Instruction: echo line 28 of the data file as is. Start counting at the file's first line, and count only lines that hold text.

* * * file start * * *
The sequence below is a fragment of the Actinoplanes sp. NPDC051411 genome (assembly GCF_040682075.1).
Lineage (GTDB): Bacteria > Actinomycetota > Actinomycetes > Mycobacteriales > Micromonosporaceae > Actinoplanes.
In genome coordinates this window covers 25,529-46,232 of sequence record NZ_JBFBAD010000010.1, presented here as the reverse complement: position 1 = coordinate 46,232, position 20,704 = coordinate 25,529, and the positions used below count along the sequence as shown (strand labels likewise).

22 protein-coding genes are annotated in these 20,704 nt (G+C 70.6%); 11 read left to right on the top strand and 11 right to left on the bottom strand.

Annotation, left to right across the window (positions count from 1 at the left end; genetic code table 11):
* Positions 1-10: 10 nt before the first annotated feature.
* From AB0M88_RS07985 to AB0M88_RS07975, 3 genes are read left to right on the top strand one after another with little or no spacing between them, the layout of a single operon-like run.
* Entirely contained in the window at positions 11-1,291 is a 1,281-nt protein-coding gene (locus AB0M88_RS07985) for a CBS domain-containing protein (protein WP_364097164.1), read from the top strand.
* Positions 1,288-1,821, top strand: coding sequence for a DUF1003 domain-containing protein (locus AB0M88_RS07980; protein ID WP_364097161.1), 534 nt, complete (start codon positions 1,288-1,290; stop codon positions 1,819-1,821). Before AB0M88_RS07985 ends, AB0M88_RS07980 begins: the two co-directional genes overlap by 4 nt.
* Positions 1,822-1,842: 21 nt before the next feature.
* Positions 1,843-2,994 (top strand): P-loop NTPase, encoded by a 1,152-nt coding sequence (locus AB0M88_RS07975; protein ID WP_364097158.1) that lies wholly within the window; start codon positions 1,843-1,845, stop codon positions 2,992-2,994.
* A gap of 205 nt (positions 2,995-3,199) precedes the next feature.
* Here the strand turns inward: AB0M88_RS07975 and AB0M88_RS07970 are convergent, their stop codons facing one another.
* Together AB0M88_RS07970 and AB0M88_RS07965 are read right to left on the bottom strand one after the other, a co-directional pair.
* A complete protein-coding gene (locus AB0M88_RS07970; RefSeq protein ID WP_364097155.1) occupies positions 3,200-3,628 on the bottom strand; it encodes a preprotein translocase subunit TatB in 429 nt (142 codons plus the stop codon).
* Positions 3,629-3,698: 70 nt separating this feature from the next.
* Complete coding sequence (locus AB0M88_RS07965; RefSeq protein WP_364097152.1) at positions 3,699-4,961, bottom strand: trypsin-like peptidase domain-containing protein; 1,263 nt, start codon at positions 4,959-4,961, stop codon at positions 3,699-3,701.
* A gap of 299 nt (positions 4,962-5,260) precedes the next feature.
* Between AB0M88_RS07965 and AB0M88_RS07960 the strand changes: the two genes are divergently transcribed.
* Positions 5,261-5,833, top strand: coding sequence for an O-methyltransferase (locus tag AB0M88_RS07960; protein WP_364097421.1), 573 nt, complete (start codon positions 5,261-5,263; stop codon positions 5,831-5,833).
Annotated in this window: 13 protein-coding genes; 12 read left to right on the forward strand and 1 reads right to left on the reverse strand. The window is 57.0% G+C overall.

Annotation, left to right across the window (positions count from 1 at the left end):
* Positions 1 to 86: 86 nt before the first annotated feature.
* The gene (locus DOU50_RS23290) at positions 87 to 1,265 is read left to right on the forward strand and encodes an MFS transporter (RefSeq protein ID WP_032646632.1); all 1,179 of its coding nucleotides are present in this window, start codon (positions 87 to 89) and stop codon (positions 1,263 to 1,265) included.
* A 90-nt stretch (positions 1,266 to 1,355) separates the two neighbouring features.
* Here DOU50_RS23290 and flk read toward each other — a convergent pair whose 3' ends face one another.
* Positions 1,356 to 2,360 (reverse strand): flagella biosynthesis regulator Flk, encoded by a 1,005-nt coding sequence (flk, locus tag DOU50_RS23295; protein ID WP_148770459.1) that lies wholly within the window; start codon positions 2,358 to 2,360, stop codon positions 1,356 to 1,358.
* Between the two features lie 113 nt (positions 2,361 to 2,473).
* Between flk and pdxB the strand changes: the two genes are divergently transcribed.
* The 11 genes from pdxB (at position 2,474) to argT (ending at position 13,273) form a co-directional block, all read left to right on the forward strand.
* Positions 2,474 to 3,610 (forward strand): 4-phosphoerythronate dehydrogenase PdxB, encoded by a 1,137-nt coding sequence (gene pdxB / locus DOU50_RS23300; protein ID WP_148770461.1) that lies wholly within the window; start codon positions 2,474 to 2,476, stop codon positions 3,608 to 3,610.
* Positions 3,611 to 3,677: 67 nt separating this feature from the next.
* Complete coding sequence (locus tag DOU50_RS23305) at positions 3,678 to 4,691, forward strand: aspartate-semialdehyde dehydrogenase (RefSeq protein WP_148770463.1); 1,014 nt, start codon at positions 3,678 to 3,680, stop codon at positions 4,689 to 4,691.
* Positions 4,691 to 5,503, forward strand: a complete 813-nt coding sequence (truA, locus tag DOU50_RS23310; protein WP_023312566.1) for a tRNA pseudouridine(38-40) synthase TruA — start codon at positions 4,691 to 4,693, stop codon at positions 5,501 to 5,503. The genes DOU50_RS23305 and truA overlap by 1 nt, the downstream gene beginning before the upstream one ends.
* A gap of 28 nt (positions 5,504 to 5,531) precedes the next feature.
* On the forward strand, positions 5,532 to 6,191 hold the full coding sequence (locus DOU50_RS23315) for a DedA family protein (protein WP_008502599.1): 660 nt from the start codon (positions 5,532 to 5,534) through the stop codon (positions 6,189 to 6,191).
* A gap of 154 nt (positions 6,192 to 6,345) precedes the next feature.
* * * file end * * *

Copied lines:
* Between the two features lie 113 nt (positions 2,361 to 2,473).